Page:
Why Go Routines?
Someone on Reddit was asking for an explanation of why you would use Go routines, and I thought it would be useful to capture my response here in case that’s useful to anyone in the future. Parallelism and concurrency, thought vitally important, seem to be concepts that are sometimes difficult for younger programmers to grasp.
In a typical web service in Go, there is a go routine whose job is to accept new incoming connection requests. In order to immediately be able to accept the next request, it doesn’t actually serve the request, merely accepts it and then hands it off to another go routine from a pool. Because go routines can execute in parallel and concurrently, this pool likely has several go routines waiting. Each go routine can be scheduled to a separate OS thread which will then be scheduled onto the actual processor cores in your machine by the operating system. This allows you to make use of multiple cores in your processor to actually execute / handle multiple requests at the same time (in parallel) without having to run and manage multiple processes or use something like a CGI server in front of your application. It is also likely that your pool will actually have more than the number of cores worth of go routines in it. This is to allow for overlapping communication and computation through concurrency. Let’s say one of your requests needs to fetch data from a database. Usually this involves sending a request over a socket to the database and then waiting several milliseconds or more for the response. That go routine is now just blocked waiting on the response and the processor is sitting idle. With multiple go routines, another go routine that isn’t blocked can be scheduled onto the processor to do compute while the original go routine waits on the communication to complete.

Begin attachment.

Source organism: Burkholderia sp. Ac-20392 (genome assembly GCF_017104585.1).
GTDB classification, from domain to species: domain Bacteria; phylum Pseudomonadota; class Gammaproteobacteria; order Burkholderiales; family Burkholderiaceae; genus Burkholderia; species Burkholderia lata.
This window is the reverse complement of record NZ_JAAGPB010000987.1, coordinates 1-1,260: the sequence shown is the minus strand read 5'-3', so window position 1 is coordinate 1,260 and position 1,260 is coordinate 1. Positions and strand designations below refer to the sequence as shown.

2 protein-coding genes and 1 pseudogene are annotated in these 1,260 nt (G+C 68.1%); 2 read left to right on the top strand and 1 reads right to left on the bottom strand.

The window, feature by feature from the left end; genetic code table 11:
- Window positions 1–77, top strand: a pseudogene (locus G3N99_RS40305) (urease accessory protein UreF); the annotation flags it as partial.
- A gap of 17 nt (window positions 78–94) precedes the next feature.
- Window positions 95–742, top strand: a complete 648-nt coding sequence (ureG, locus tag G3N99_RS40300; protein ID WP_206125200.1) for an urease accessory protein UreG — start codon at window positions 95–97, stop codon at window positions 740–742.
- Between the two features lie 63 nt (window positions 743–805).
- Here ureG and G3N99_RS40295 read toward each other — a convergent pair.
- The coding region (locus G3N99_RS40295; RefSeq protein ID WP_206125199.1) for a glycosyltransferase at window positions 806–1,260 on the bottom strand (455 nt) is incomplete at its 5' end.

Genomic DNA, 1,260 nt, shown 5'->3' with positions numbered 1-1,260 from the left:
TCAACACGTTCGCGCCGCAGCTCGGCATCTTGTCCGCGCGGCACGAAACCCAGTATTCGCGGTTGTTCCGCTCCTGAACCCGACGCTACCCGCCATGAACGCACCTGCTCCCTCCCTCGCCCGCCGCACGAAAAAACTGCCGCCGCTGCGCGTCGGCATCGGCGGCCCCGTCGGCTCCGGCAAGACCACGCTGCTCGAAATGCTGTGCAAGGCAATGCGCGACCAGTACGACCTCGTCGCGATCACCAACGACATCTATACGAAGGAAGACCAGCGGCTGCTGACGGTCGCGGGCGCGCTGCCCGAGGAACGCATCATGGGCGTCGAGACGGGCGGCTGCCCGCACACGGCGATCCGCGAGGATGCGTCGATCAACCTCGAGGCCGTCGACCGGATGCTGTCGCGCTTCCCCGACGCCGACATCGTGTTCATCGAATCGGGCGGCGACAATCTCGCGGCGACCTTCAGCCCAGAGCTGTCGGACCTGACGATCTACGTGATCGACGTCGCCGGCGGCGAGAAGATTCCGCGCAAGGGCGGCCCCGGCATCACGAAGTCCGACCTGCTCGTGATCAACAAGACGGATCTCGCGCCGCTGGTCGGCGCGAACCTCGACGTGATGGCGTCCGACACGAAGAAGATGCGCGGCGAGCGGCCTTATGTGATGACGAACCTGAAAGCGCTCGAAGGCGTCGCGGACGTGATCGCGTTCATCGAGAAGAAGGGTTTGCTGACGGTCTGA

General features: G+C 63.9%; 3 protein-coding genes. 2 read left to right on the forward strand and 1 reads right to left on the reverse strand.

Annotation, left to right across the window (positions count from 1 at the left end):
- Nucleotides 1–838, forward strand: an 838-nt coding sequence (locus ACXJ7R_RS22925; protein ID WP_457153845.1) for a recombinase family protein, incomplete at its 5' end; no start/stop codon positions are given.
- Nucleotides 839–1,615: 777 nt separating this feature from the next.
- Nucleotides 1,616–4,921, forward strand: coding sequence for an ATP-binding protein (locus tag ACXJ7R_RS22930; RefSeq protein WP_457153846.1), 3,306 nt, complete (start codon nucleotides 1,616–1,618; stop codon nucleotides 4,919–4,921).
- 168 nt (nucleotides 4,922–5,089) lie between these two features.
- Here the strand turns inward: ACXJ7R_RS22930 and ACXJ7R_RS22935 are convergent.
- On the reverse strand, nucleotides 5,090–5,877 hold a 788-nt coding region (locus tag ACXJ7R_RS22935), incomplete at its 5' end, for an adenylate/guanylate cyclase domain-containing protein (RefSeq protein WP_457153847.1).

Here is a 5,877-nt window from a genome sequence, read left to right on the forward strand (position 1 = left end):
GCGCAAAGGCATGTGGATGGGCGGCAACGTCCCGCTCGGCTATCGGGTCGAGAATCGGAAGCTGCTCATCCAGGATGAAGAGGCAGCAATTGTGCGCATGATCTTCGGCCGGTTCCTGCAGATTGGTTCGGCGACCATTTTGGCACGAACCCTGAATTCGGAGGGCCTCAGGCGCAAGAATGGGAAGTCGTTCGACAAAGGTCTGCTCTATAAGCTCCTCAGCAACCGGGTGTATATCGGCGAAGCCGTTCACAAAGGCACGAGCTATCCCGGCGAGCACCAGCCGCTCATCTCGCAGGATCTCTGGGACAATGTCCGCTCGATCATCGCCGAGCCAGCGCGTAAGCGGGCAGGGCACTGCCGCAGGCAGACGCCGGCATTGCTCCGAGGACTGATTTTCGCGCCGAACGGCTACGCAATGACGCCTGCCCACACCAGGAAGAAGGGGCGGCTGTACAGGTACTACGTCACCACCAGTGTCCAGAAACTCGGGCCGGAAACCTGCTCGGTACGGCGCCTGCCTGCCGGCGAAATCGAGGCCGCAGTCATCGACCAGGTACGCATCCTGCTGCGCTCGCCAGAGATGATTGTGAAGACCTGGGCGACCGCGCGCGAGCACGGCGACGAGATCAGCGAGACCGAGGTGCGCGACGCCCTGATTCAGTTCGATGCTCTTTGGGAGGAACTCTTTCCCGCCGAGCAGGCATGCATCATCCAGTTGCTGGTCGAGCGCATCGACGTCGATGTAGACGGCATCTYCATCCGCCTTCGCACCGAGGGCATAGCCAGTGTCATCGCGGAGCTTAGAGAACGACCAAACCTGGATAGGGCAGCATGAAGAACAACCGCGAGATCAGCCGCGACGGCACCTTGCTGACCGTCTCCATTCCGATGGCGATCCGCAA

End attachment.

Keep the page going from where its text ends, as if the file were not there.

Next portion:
This is just a really basic example of go routines being used for you behind the scenes. On your own, you might use go routines to make requests to two separate external services at the same time instead of one after the other or to have a queue of asynchronous work that can be done like aggregating data and periodically writing it out. Overall, you can use go routines to allow for shorter processing time for a single task by overlapping multiple communications, overlapping communication with computation, or running multiple computations in parallel if the work of the task can be divided nicely. You can also use go routines to increase overall throughput by executing tasks in parallel or interleaving the execution of tasks when one task is idle waiting on something.